Shakespeare in Culture, having grown out of a conference at the National Taiwan University Shakespeare Forum in 2009, is devoted to the proposition that culture and Shakespeare alike are protean in their unceasing change, and are alike in such ways as to enable us to read “Shakespeare” as a kind of paradigm of that cultural change. Shakespeare is in culture in the sense that his plays and poems reflect and act upon social customs and ideas. Conversely, social customs and ideas infl uenced Shakespeare in his own day and continue to infl uence the great sum of what “Shakespeare” can mean to us today. The interplay between Shakespeare and culture is mutual and organic.
This idea is perhaps now accepted wisdom about Shakespeare and culture. The current project adds greatly to
that perception by reading Shakespeare in the rich context of multiculturalism, including Chinese opera, colonialism, youth culture, and much more. Stage productions from Asia add immensely to our appreciation of what Shakespeare can mean by expanding the cultural horizon. I have had the great pleasure of attending conferences in Taiwan and elsewhere on this subject, with extraordinary productions, culminating in April 2011 at the meeting in Bellevue, Washington, of the Shakespeare Association of America, where Bond, a Yuju Bangzi Opera adaptation of The Merchant of Venice, was staged with a star cast and orchestral accompaniment.
The essays in this present collection cover an admirable range of topics, and thereby illustrate how fruitfully complex the topic of cultural interchange can be. We are shown Shakespeare in the context of his own cultural environment: Protestantism and predestination, the “otherness” of racial difference, classical concepts of honor, Christian concepts of womanly silence and obedience, and still more. Other essays explore the language of interpretation, creating the potential for misinterpretation in male obsessions with womanly beauty and in discourses about sexuality. Shakespeare emerges in these essays as a profound and sensitive reader of cultural values and confl icts whose scripts are necessarily incomplete, prompting us to correct unceasingly our perceptions of what he has written. Of course we also need to reinterpret how Shakespeare’s plays can be presented on stage, and this is an area in which the present collection is particularly useful. I have already mentioned admiringly the Bond adaptation of The Merchant of Venice, which here serves as a vital text for Ching-Hsi Perng’s disquisition on how cross-cultural adaptation can transform the work while at the same time preserving and indeed enlarging the authenticity of the original. Two Korean productions of King Lear are analyzed in the present collection in such a way as to show how that play can be recast as tragicomedy. Noh and Kabuki theatres afford a similar opportunity to study how Shakespeare in production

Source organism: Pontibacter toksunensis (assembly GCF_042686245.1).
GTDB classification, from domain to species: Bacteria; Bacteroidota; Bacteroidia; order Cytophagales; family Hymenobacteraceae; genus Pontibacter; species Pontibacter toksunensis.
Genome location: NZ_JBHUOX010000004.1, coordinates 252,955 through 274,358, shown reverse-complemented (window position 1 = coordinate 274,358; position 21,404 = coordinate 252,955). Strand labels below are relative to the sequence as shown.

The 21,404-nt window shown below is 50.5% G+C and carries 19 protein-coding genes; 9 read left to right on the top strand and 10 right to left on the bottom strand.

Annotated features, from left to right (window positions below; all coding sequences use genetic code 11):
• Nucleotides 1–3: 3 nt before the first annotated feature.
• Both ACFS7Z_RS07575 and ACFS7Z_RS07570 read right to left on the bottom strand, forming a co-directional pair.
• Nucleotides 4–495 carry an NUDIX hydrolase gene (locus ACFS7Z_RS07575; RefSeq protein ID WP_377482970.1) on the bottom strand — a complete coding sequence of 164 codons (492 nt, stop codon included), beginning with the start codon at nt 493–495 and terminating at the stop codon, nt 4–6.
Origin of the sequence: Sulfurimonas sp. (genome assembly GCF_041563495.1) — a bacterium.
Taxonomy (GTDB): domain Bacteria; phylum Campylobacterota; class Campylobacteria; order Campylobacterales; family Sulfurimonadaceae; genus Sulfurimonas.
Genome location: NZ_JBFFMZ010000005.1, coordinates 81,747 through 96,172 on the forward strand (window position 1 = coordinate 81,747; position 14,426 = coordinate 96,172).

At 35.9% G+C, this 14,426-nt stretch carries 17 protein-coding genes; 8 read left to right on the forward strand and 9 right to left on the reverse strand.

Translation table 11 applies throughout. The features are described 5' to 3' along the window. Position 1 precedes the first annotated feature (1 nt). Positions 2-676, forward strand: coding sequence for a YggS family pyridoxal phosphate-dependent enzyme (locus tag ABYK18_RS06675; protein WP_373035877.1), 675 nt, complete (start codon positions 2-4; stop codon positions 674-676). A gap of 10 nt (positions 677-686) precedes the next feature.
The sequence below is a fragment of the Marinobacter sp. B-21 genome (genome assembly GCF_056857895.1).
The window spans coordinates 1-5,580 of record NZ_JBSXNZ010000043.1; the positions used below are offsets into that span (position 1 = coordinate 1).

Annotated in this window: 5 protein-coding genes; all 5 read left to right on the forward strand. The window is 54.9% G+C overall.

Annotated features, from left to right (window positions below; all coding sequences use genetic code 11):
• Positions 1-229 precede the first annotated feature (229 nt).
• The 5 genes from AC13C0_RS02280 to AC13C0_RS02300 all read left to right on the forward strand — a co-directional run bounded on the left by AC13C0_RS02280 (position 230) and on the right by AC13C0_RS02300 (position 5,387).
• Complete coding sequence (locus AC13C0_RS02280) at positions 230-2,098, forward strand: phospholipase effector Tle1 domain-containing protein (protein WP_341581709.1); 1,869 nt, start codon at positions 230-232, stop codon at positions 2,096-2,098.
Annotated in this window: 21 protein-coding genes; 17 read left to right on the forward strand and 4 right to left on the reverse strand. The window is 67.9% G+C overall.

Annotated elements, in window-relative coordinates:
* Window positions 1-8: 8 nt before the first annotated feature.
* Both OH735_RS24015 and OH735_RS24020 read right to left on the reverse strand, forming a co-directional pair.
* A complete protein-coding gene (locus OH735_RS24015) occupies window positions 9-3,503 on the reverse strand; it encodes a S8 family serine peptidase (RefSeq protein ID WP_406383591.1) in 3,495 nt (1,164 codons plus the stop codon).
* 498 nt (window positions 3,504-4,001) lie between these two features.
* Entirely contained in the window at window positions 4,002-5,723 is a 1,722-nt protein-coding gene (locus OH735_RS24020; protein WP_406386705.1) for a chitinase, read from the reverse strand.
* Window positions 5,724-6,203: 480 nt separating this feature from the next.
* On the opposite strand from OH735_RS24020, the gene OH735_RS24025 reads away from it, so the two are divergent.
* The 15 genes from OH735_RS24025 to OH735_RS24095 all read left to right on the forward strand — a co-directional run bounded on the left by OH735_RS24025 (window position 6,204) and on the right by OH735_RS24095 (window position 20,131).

can make brilliant use of Japanese staging traditions to bring out aspects of the plays not easily seen in more traditional Western contexts. I remember particularly a Kabuki version of Macbeth at Wisdom Bridge in Chicago in 1983, in which the rice-paper screens of a traditional Japanese interior afforded a means for the audience to behold the murder of Duncan, backlighted from behind and silhouetted onto the translucent screens, whereupon Duncan, by now fatally wounded, plunged through those screens onto the main stage and was pursued into the audience by a bloodmaddened Macbeth. Throughout, the three weird sisters were onstage, manipulating the gestures of the play’s main characters: when a weird sister nodded or grimaced or made a dismissive hand gesture, Macbeth or Lady Macbeth would do the same. Determinism took visible shape on the Japanese stage. Akira Kurosawa’s Throne of Blood (1957) is another brilliant example: not a word of Shakespeare’s text remains, and yet the film is arguably the most perceptive interpretation of the play available to modern audiences.
The essays in this present collection are thus importantly complementary to recent studies of world Shakespeares. One essay looks at the use of Shakespearean dress and vernacular translation in two Asian productions well before the advent of post-colonialism. Another essay shows how Othello was enlisted polemically into justifications of Japanese imperial power in the early twentieth century. Ambivalence toward
Western cultural values in China emerges in a study of The Two Gentlemen of Verona in silent fi lm. On a global scale, one essay looks at Hamlet as a protagonist whose sensibility has penetrated to every corner of the globe. Shakespeare’s Sonnets are included too, as presented on fi lm and television, where they interact with pop culture and other aspects of our contemporary world. The wealth of cultural perspective on Shakespeare is everywhere apparent in this informative and highly readable collection of essays.